The Victoria and Albert Museum (V&A) touts itself as “the world's leading museum of art, design and performance housing a permanent collection of over 2.3 million objects that span over 5,000 years of human creativity”.
Dr Charlene Vella from the University of Malta’s Department of Art and Art History has just published a research paper in The Antiquaries Journal, the Journal of the Society of Antiquaries of London that was founded in 1707, about one artefact housed at the V&A: a rare Renaissance eastern Sicilian panel painted crucifix. The paper titled ‘New insights into the painted crucifix attributed to Antonio de Saliba, in the V&A Museum, London', is already available online but will be published in the printed version of The Antiquaries Journal in September 2020.
It hangs high up from the ceiling of room 50b of the Paul and Jill Ruddock Gallery in the Medieval and Renaissance galleries before the Cappella Maggiore taken from the c. 1493-1500 Church of Santa Chiara in Florence probably by Giuliano da Sangallo. The crucifix can also be viewed at closer range from a bridge in the gallery. The aim of this display was to recreate a Renaissance church set up with side altars that is made complete with the crucifix.
The crucifix was purchased for the V&A in 1895, and was believed to be the work of an English artist and exhibited as such in the 1896 Society of Antiquaries of London ‘Exhibition of English Medieval Paintings and Illuminated Manuscripts’. It was attributed to Antonello da Messina’s (1430-79) prolific nephew who was active in Venice and Messina, Antonio de Saliba (1466/7-1535) in the late 1960s by Vincenzo Scuderi, the then superintendent for galleries and works of art for Sicily based in Palermo. This attribution was sustained by C M Kauffmann, the then Assistant Keeper of the Department of Paintings at the V&A. However, despite having been attributed to a known painter from Sicily for the last fifty years, it is peculiar that the V&A crucifix was omitted from most studies of eastern Sicilian Renaissance paintings, even those directly related to Antonio de Saliba.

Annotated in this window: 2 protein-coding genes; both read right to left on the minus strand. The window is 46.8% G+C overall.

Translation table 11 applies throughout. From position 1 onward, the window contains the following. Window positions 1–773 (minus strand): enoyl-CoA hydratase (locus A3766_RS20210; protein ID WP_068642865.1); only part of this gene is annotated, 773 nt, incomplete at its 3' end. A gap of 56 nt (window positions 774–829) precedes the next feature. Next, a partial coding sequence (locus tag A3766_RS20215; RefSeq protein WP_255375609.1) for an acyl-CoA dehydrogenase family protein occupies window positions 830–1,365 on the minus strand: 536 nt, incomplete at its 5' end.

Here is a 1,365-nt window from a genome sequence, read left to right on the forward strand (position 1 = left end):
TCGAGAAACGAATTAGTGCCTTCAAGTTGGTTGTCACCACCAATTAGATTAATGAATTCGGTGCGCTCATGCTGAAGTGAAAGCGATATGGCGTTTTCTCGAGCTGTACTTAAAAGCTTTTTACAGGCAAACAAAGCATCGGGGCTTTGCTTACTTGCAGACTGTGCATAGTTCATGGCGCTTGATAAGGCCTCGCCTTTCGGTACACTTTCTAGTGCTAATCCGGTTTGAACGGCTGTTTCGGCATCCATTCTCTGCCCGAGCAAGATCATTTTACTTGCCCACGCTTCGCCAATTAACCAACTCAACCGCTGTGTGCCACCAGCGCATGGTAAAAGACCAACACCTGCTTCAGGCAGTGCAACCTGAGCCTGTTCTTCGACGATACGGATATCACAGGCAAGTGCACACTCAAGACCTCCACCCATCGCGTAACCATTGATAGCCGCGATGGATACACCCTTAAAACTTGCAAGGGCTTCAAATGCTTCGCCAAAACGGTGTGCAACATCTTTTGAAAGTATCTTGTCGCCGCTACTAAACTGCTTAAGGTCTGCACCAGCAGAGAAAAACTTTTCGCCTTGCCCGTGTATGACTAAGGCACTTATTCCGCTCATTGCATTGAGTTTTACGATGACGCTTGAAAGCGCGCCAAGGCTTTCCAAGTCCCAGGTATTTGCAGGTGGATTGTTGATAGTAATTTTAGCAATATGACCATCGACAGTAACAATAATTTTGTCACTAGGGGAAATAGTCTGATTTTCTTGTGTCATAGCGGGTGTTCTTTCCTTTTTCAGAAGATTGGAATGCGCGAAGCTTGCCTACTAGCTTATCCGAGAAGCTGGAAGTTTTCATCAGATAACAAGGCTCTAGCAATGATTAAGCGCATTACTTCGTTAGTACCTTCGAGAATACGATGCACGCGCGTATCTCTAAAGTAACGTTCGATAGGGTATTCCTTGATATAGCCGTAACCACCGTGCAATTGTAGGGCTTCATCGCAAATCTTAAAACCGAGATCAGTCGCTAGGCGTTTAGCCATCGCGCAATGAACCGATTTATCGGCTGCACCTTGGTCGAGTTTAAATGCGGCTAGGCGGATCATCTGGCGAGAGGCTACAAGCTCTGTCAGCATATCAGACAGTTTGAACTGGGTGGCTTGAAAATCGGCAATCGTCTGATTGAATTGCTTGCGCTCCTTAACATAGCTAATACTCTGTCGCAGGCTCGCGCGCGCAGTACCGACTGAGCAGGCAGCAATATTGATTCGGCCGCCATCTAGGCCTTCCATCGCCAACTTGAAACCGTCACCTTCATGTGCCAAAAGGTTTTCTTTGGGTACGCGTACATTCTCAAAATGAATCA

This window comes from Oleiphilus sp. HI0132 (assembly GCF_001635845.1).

The painted crucifix, that is 220cm × 155cm and is 7cm deep at its thickest point, and weighs 23.5 kg, has been meticulously scrutinised by Dr Vella, who in this paper discusses the fretwork extant on the crucifix’s border, the iconography of the suffering Christ, the attribution to Antonio de Saliba, its style, identifies the original 1508 commission of this crucifix, as well as the crucifix’s intended use and location. With regards to the latter, Dr Vella concludes that this crucifix should not have been viewed high up as it is currently displayed, but was meant to be displayed for veneration behind the main altar of the Medieval church dedicated to Santa Domenica which is now the rebuilt Chiesa Madre re-dedicated to St Sebastian in Limina (Province of Messina).
Therefore, this paper challenges the preconceived idea that such painted crucifixes were destined to be displayed high up in a church, on a tramezzo or beam.
Dr Vella has dedicated her time and energy on the study of Renaissance paintings by the nephews of Antonello da Messina as well as their family ties with Malta. She has since 2010, with the initial push by Professor Mario Buhagiar and Fr Gino Gauci, diagnostically studied seven paintings by these masters in public collections that led to their conservation. The most recent project is the Triptych of the Madonna del Soccorso in the Mdina Cathedral Museum.